Akcija “Septembar 93” - pobuna Vojske Republike Srpske u Banjoj Luci
Action "September 93" - Rebellion of Army of Serb Republic in Banja Luka

Author(s): Nikica Barić
Subject(s): History
Published by: Institut za istoriju

Summary/Abstract: The paper deals with the rebellion of elements of 1st Krajina corps of Army of Serb Republic that began on September 10, 1993 in Banja Luka, during the war in Bosnia-Herzegovina. Serb soldiers rebelled against the widespread poverty and social problems in the Serb Republic. The crisis was resolved peacefully on September 17 when units that took part in the rebellion withdrew from Banja Luka. The paper presents how civilian and military authorities of Serb Republic responded to the rebellion. It also shows that immediately after the outbreak of rebellion there appeared rumors that there existed a deeper political background of the rebellion and that rebellious soldiers and their formal leaders were only executioners of a plan that had been created by others. The paper explains that the rebellion coincided with the beginning of crisis in relations between Serbian president Slobodan Milošević and leadership of Serb Republic headed by Radovan Karadžić. Because of the involvement of Belgrade in war in Bosnia-Herzegovina newly proclaimed Federal Republic of Yugoslavia (Serbia and Montenegro) was put under international sanctions and isolation. Because of this economic and social situation in Serbia soon became very difficult and this forced Milošević to accept international peace plans for Bosnia-Herzegovina. Although Serb Republic in Bosnia-Herzegovina was established by the will and support of Belgrade, its leadership refused to accept these peace plans because it did not want to relinquish territories captured at the beginning of war and it also did not want any solution within the internationally recognized borders of Bosnia-Herzegovina. There is a possibility, although not substantiated by clear evidence, that Milošević’s men in fact organized the rebellion in Banja Luka, in order to show Serb Republic’s leadership that compromises must be made and war brought to an end. But in fact Karadžić retained his uncompromising position until 1995 when offensive of Croatian and Bosniak forces, as well as NATO air strikes, finally forced him to accept negotiations that finally resulted in Dayton peace accords.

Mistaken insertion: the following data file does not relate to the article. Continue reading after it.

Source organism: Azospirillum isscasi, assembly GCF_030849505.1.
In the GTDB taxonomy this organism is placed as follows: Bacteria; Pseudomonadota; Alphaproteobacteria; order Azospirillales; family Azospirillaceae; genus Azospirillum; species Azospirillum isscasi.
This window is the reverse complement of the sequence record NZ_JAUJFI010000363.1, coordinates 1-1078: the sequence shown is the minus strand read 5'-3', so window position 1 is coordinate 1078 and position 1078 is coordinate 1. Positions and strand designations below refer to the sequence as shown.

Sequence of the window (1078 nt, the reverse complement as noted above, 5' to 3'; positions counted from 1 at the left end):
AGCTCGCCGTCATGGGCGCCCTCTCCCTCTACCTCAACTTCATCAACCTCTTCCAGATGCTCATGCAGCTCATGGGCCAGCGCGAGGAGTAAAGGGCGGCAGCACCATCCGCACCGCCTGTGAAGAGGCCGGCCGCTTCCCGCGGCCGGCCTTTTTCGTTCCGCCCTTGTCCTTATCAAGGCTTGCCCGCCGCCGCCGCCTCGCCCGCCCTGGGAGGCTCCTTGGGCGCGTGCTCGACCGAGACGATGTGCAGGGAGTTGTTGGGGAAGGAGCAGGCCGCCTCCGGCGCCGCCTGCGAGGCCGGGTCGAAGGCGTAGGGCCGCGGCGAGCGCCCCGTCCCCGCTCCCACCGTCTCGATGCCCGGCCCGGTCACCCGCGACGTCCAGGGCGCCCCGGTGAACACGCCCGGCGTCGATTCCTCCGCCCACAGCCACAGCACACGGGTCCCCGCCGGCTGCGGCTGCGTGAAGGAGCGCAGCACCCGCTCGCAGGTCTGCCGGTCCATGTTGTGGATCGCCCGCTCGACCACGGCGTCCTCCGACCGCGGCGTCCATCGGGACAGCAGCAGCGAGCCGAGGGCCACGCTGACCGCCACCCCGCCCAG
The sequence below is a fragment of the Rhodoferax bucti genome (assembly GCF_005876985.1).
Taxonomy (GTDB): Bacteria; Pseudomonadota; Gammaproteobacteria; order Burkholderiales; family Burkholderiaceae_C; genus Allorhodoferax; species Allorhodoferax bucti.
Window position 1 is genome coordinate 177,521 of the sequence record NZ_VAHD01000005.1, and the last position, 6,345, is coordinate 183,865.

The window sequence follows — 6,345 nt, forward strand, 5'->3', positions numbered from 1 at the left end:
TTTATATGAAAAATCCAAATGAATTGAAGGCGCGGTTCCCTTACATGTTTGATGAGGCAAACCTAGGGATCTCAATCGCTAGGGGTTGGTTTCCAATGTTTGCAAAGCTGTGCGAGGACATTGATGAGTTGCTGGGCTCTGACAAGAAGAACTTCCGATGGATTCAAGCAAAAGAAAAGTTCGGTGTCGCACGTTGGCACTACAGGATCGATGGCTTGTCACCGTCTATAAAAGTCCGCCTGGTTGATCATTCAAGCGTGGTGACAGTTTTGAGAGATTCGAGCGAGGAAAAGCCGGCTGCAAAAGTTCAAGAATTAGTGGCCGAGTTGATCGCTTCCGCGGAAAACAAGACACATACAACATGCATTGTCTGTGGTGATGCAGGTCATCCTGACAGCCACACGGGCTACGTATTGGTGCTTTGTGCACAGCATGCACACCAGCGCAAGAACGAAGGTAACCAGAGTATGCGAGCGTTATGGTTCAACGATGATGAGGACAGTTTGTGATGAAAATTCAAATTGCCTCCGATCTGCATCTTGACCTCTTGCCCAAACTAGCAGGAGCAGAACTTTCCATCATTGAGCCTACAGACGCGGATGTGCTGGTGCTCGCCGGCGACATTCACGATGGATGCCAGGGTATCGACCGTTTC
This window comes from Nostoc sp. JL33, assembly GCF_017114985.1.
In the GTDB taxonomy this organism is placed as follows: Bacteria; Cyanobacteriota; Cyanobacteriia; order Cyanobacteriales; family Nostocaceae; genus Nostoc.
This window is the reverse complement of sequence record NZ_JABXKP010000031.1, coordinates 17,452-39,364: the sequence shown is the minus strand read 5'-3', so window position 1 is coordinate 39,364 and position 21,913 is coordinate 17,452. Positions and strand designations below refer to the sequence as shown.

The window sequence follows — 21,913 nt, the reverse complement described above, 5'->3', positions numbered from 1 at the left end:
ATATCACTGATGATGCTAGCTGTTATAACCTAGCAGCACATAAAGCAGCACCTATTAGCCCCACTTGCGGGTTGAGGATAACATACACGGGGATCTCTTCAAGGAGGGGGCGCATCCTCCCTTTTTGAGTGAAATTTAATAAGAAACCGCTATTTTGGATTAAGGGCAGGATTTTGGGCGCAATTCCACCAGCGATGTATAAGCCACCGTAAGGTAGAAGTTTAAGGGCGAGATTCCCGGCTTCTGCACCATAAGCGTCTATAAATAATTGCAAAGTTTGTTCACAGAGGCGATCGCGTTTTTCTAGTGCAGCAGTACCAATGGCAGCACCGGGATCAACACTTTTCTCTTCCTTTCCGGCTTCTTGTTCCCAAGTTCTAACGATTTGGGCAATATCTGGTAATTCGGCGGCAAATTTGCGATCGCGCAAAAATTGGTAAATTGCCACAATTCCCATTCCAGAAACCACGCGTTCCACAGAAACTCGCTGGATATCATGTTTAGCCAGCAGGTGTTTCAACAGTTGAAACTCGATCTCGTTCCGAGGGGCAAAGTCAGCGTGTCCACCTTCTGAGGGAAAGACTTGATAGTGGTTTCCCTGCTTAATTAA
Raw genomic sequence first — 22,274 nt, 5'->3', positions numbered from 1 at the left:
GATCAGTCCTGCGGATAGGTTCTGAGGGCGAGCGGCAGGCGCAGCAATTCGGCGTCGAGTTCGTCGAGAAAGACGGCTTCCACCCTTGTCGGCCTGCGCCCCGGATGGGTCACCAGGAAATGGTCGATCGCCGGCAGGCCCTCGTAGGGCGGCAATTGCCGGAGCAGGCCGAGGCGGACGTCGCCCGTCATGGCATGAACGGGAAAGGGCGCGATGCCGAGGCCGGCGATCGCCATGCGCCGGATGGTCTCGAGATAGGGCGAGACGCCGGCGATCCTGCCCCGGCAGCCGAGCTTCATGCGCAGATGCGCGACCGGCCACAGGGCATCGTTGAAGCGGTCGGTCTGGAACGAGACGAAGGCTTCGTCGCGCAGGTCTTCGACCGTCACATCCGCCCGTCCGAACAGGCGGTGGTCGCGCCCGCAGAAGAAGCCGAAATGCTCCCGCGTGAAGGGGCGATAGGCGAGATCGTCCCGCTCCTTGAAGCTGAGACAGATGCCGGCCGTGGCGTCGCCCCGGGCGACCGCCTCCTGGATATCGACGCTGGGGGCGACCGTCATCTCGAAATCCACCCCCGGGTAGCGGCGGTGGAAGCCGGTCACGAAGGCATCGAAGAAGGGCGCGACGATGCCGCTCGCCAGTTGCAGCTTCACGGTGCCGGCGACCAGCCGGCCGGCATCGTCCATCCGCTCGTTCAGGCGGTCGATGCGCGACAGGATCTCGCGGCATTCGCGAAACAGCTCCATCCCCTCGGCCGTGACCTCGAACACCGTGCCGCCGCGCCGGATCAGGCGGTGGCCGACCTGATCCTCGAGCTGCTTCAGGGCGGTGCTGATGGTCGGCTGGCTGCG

• Issue Year: 2012
  • Issue No: 41
  • Page Range: 185-201
  • Page Count: 17
  • Language: Croatian